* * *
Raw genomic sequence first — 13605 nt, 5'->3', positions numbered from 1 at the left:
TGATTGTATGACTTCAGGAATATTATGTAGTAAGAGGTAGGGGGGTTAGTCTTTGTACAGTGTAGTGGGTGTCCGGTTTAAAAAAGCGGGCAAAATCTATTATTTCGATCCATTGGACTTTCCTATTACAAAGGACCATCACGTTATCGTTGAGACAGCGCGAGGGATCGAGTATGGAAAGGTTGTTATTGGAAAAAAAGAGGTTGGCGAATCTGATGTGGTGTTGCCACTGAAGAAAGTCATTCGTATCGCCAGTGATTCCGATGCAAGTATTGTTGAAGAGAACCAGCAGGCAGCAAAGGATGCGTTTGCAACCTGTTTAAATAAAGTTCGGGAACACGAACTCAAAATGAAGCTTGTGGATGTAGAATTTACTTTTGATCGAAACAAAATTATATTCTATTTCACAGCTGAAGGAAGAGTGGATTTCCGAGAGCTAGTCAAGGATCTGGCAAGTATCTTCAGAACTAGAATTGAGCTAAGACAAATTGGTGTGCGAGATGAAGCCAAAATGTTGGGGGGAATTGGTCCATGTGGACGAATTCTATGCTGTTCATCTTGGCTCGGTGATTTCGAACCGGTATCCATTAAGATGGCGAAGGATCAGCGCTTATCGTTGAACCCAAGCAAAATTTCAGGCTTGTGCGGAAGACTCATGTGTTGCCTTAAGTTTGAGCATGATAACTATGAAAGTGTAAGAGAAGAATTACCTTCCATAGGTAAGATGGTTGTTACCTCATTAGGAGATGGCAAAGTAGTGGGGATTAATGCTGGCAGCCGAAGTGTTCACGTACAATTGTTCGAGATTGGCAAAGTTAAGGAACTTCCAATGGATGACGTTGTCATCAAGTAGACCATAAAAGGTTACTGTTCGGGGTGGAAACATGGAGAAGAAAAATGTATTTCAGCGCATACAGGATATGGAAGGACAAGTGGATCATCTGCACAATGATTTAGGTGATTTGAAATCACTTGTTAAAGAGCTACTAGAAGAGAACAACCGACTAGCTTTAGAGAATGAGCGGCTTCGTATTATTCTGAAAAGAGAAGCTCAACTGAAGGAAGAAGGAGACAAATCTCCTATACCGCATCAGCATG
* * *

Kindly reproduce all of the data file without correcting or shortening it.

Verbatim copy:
Raw genomic sequence first — 13605 nt, 5'->3', positions numbered from 1 at the left:
TGATTGTATGACTTCAGGAATATTATGTAGTAAGAGGTAGGGGGGTTAGTCTTTGTACAGTGTAGTGGGTGTCCGGTTTAAAAAAGCGGGCAAAATCTATTATTTCGATCCATTGGACTTTCCTATTACAAAGGACCATCACGTTATCGTTGAGACAGCGCGAGGGATCGAGTATGGAAAGGTTGTTATTGGAAAAAAAGAGGTTGGCGAATCTGATGTGGTGTTGCCACTGAAGAAAGTCATTCGTATCGCCAGTGATTCCGATGCAAGTATTGTTGAAGAGAACCAGCAGGCAGCAAAGGATGCGTTTGCAACCTGTTTAAATAAAGTTCGGGAACACGAACTCAAAATGAAGCTTGTGGATGTAGAATTTACTTTTGATCGAAACAAAATTATATTCTATTTCACAGCTGAAGGAAGAGTGGATTTCCGAGAGCTAGTCAAGGATCTGGCAAGTATCTTCAGAACTAGAATTGAGCTAAGACAAATTGGTGTGCGAGATGAAGCCAAAATGTTGGGGGGAATTGGTCCATGTGGACGAATTCTATGCTGTTCATCTTGGCTCGGTGATTTCGAACCGGTATCCATTAAGATGGCGAAGGATCAGCGCTTATCGTTGAACCCAAGCAAAATTTCAGGCTTGTGCGGAAGACTCATGTGTTGCCTTAAGTTTGAGCATGATAACTATGAAAGTGTAAGAGAAGAATTACCTTCCATAGGTAAGATGGTTGTTACCTCATTAGGAGATGGCAAAGTAGTGGGGATTAATGCTGGCAGCCGAAGTGTTCACGTACAATTGTTCGAGATTGGCAAAGTTAAGGAACTTCCAATGGATGACGTTGTCATCAAGTAGACCATAAAAGGTTACTGTTCGGGGTGGAAACATGGAGAAGAAAAATGTATTTCAGCGCATACAGGATATGGAAGGACAAGTGGATCATCTGCACAATGATTTAGGTGATTTGAAATCACTTGTTAAAGAGCTACTAGAAGAGAACAACCGACTAGCTTTAGAGAATGAGCGGCTTCGTATTATTCTGAAAAGAGAAGCTCAACTGAAGGAAGAAGGAGACAAATCTCCTATACCGCATCAGCATG